4. We must never forget it happened. n/t

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Response to Behind the Aegis (Original post)

Thu Apr 16, 2015, 03:45 AM

6. ...



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Response to Behind the Aegis (Original post)

Thu Apr 16, 2015, 04:13 AM

7. K & R

 

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Response to Behind the Aegis (Original post)

Thu Apr 16, 2015, 04:28 AM

8. Good lord! Norway too?

The map is a real shocker. Thanks for posting.

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Response to eridani (Reply #8)

Thu Apr 16, 2015, 06:10 AM

10. eridani

eridani

Norway as occupied by germany - so it is correct we had a KZ camp or two -even though Grini technically was a Polizeihäftlingslager Not Konsentrationlager - even though I suspect most inmates from 1940 until liberation in 1945 do not look at the difference to Mitch as Grini was a hard prison to be a inmate in.. But technically it was not government by SS, but by the german police, who had a different look on it - technically - but for all purpose of the camp - it was a rigid system, where you could be punished for nothing - and harsh...

The history of Grin is an interesting one - as it originally was build as a womans prison, and was finished right at the start of the War and the prison was then taken over by the german occupying forces - who kept it as a prison for the duration of the war - and also a political prison as most of what was seen as pluvial enemies was confined to that camp - more than 3000 was send to Germany and many should die there.... And Grini was synonyme with the world KZ camp in most of Norway even though compared to other german camps it was not as worse as believed - even if hard enough.... The german police was no humanists either...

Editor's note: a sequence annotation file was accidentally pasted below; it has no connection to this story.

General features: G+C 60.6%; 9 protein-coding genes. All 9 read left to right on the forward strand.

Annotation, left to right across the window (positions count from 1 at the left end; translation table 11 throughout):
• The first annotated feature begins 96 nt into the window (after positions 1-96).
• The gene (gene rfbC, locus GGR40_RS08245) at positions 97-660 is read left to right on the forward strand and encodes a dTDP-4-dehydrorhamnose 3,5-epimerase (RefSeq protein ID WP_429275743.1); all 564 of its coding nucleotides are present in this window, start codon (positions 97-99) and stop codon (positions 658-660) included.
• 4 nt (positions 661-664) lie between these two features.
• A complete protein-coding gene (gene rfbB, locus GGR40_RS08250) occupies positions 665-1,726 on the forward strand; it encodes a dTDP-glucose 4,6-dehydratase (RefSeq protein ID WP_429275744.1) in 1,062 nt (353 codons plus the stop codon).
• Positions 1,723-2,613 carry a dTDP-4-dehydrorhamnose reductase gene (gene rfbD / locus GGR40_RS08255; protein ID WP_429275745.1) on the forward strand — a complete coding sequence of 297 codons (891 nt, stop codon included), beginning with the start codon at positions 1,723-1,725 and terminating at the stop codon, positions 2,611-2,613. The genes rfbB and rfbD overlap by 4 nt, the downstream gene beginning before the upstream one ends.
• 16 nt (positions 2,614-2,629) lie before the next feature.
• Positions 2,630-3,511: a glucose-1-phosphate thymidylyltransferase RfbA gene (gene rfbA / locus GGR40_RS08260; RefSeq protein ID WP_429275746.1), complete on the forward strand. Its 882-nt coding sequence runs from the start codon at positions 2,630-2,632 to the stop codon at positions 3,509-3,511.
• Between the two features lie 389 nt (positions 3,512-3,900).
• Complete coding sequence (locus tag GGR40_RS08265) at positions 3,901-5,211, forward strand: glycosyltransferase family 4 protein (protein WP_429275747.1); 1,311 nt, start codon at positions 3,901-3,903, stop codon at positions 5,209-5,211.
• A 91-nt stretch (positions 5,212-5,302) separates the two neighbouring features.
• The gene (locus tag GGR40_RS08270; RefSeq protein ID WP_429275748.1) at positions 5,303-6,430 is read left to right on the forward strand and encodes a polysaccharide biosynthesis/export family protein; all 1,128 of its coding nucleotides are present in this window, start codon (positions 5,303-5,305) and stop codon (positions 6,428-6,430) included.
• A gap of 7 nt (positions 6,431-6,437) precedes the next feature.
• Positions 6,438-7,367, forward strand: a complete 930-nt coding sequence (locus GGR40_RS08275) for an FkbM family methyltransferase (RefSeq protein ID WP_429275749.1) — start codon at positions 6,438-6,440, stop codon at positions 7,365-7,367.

But we did have some small camps - who might be recognized as real KHZ camps - Like Berg outside of Trondheim - and Falstad - a camp so horrible that even germans had to step in and make some order to it - as Falstad maybe was the worst camp in the whole of Norway.. And the worst is - Falstad was for the most part governments by Norwegians from the organization Hirden - whoes Party Nasional Samling was close allied with th germans - and who's leader, should end up executed after the war...

Today Grini is still on its job as a prison - even though most of the war-time bulding was teared down after the war - a few remaining buildings is still there - as a museum about the war and its inmates... Today the prison is named Ila fengsel og forvaringsanstalt - and have housed some of our worst offenders over the years..

And I live in the general area - in the nabouring county Asker - as Grini is located in Bærum County... But it is not a long way to drive - maybe 25-30 min to the museum. Compared to many other places, where musums after KZ Camps ca be rather intensive - it is not mutch to look at really - even though some of its guide can give you a good idea about how it was when the camp was active...